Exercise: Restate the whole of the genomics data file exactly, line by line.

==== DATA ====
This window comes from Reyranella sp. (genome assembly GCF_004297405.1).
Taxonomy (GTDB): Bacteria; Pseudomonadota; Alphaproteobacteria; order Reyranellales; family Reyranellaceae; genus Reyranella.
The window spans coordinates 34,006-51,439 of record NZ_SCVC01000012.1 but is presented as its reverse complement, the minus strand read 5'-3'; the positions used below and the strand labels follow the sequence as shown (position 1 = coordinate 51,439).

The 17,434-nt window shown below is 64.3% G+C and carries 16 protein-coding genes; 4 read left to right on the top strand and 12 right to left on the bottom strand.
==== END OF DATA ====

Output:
This window comes from Reyranella sp. (genome assembly GCF_004297405.1).
Taxonomy (GTDB): Bacteria; Pseudomonadota; Alphaproteobacteria; order Reyranellales; family Reyranellaceae; genus Reyranella.
The window spans coordinates 34,006-51,439 of record NZ_SCVC01000012.1 but is presented as its reverse complement, the minus strand read 5'-3'; the positions used below and the strand labels follow the sequence as shown (position 1 = coordinate 51,439).

The 17,434-nt window shown below is 64.3% G+C and carries 16 protein-coding genes; 4 read left to right on the top strand and 12 right to left on the bottom strand.